|Type|| Research university |
|Arizona Board of Regents|
|Endowment||$180 million (2017)|
|President||Rita Hartung Cheng|
|Vice-president||Joanne Keene (Chief of Staff)|
|1,151 (full time)|
707.62 acres (2.8636 km2)
|Colors||Blue and gold |
| NCAA Division I |
|Mascot||Louie the Lumberjack|
Northern Arizona University (NAU) is a public research university with its main campus in Flagstaff, Arizona.Governed by the Arizona Board of Regents and accredited by the Higher Learning Commission, the university offers 158 baccalaureate and graduate degree programs.
A research university is a university that is committed to research as a central part of its mission. It does not matter whether the institution is public or private, or how the research is funded. Such universities have a strong focus on research and often have well known names. Undergraduate courses at many research universities are often academic rather than vocational and may not prepare students for particular careers, but many employers value degrees from research universities because they teach fundamental life skills such as critical thinking. Globally, research universities are predominantly public universities, with notable exceptions being the United States and Japan.
Flagstaff is a city in and the county seat of Coconino County in northern Arizona, in the southwestern United States. In 2015, the city's estimated population was 70,320. Flagstaff's combined metropolitan area has an estimated population of 139,097. The city is named after a ponderosa pine flagpole made by a scouting party from Boston to celebrate the United States Centennial on July 4, 1876.
The Higher Learning Commission (HLC) is an organization tasked with the regional accreditation responsibilities for post-secondary education institutions in the central United States. The Higher Learning Commission oversees the accreditation of degree-granting colleges and universities in nineteen mostly Midwestern and South-Central states, namely Arkansas, Arizona, Colorado, Iowa, Illinois, Indiana, Kansas, Michigan, Minnesota, Missouri, North Dakota, Nebraska, Ohio, Oklahoma, New Mexico, South Dakota, Wisconsin, West Virginia, and Wyoming. The headquarters of the organization is based in Chicago, Illinois.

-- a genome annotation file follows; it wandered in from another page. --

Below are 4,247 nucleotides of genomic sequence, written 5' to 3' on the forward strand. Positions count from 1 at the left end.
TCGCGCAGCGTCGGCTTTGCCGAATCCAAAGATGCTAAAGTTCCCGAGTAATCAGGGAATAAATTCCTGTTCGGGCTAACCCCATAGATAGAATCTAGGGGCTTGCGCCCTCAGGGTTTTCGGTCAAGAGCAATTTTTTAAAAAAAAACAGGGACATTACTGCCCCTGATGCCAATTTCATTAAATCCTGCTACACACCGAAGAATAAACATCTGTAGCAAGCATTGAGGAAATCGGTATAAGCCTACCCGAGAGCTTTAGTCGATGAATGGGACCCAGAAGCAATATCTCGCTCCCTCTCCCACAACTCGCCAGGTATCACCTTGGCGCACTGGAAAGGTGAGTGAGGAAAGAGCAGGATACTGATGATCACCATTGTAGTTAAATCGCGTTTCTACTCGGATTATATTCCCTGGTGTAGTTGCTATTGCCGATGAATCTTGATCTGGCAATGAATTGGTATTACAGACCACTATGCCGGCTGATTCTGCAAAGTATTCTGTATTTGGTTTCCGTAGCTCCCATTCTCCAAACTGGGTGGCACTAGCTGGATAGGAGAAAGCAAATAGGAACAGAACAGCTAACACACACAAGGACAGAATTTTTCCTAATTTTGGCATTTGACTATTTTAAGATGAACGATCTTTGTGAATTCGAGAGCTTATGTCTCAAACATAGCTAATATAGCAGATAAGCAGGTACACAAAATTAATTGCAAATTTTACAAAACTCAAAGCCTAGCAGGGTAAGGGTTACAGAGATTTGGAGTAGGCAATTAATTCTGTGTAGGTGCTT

As of fall 2017, 31,057 students were enrolled, 22,376 at the Flagstaff campus.The average cost of tuition and fees for a full-time, Arizona resident undergraduate student for two semesters is $11,896, and out-of-state undergraduates pay an estimated $26516. NAU also participates in the Western Undergraduate Exchange Program, which offers lower tuition rates for students from the Western United States. For 2018–19, WUE tuition and fees are $16,759. NAU offers Flagstaff undergraduate students the Pledge Program, which guarantees the same tuition rate for four years.
NAU rated No. 96 in the National Science Foundation’s 2018 national research ranking of universities without a medical school and No. 201 overall. According to the global university rankings published by Times Higher Education in 2018, NAU ranked among the top 500 universities in the world and in the top 10 percent worldwide for the frequency of citations of its research by other researchers. The Center for World University Rankings places Northern Arizona University in the top 2.9 percent of degree-granting institutions of higher education worldwide.
Times Higher Education (THE), formerly The Times Higher Education Supplement (THES), is a weekly magazine based in London, reporting specifically on news and issues related to higher education. It is the United Kingdom's leading publication in its field.
NAU is the state leader in setting up remote campuses, where classes are often delivered via a video link. The oldest branch campus, and the largest, is NAU Yuma.
Yuma is a city in and the county seat of Yuma County, Arizona, United States. The city's population was 93,064 at the 2010 census, up from the 2000 census population of 77,515.
Initially named the Northern Arizona Normal School, the institution opened on September 11, 1899, with 23 students, two faculty members—one, Almon Nicholas Taylor, who was also the school president—and "two copies of Webster's International Dictionary bound in sheepskin" as teaching resources.The first graduating class, in 1901, consisted of four women who received credentials to teach in the Arizona Territory. In 1925, the Arizona State Legislature allowed the school, which was then called the Northern Arizona State Teachers College (ASTC), to grant bachelor of education degrees. In 1929, the school became Arizona State Teachers College at Flagstaff.